The Pitons are an amazing pair of volcanic mountains that sit on the SW edge of St. Lucia. Each mountain has huge steep cliffs jutting straight out of the water and ascending hundreds of feet to their tops. They are a trademark symbol of St. Lucia and the area is a World Heritage site. Around the peaks is a marine park, and you have to pay extra fees to moor here. Anchoring is not permitted.
We spent two nights in the area parking first near Soufriere Town on the north side of the northern peak, and the second night in between the two Pitons. Arriving late morning on Christmas Eve, we first had to moor. In the location we picked, we had to first tie the moor on our bow, and then take a line ashore. Some locals in a boat came to help (for a fee of course), and soon had us tied off.
Since it was near lunchtime, we went to a little restaurant called Harmony Beach Bar and Grill. They weren’t quite ready to be open yet, but let us get comfortable sitting on their veranda. What a beautiful view we had!
We had a nice lunch and were talking about what we wanted to do. We spoke with the woman serving us – who was the wife of the owner. We decided we would go horseback riding on Christmas Day. We had also wanted to try a zip line through the rainforest, but it turns out it was a long taxi ride from the Pitons. Since Patricia wanted to do the horseback riding the most, we decided we would split up the two activities. I would go with Patricia, and Karen would later do the zip line with Catherine.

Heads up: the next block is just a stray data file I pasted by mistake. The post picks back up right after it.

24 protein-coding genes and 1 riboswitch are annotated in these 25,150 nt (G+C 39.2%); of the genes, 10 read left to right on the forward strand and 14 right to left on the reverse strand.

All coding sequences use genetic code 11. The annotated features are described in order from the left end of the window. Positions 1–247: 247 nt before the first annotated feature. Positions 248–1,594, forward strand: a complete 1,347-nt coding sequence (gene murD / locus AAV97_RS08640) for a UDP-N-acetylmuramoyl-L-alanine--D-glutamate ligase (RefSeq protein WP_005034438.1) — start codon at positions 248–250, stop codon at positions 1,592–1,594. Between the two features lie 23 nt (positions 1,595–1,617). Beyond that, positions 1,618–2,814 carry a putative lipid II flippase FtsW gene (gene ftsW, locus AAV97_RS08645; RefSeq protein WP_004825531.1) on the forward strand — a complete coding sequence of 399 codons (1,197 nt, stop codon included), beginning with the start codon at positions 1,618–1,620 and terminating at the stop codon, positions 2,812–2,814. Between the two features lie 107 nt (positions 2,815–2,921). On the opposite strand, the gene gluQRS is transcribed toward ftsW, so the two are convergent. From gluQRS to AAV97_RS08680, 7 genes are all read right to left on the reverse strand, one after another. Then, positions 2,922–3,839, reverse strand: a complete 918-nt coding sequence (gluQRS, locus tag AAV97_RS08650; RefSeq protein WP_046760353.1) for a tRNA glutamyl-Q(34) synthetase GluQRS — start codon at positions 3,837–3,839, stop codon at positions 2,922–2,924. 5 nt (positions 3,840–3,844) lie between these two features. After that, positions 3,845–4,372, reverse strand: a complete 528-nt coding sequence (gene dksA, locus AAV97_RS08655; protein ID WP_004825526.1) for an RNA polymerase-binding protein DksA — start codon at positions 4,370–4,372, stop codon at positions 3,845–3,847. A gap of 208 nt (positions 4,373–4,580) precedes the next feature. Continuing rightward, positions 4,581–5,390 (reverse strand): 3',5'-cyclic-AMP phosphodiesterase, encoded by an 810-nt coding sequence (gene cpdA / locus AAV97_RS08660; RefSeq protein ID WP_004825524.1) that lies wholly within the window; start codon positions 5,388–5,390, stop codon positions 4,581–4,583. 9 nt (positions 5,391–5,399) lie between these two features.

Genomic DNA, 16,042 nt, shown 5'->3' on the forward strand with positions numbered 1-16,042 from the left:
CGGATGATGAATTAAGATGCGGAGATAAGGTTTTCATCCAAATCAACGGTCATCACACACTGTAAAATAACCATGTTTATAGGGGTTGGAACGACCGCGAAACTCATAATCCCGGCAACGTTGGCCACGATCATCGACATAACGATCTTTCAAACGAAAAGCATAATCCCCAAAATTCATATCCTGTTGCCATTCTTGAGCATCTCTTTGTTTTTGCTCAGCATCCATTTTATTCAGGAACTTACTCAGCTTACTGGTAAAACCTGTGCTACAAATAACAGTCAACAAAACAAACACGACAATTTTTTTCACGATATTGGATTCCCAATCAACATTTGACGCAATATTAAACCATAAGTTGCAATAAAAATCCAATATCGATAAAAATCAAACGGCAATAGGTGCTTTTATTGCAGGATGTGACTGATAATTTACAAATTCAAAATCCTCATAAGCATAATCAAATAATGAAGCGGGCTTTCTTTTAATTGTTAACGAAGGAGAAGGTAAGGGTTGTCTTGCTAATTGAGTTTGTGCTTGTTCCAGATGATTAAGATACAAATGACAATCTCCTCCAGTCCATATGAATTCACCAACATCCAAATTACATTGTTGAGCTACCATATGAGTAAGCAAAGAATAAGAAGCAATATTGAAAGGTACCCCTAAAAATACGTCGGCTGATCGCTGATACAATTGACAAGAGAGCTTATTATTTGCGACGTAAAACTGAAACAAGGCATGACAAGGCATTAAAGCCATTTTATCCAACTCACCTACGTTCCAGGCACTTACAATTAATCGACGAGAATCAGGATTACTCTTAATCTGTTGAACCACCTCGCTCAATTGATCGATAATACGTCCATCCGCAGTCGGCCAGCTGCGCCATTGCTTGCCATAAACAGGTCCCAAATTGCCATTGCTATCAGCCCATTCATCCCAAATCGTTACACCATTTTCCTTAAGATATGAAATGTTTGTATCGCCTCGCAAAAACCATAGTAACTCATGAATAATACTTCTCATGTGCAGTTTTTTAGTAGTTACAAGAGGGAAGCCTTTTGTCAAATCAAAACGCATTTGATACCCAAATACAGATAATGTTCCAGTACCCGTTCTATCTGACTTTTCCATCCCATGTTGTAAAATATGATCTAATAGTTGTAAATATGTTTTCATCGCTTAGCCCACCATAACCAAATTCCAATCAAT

Here are some photos of The Pitons and our activities including shots from snorkeling:
On Christmas Day, the son of the restaurant owner came by to pick us up, and then drove us up to a plantation house a mile or so up the very steep and curvy roads behind the northern Piton. The plantation had gardened grounds with flowers and beautiful trees. It was a sight in itself. But, we were soon at the horse stables. We had a delightful two hour ride through the rainforest and over near a volcano. As we returned to the plantation, our guide took us to see how they processed sugar cane, cocoa beans, and coconuts in decades past. We had a great time, and you can see the incredible sights from our horsebacking here: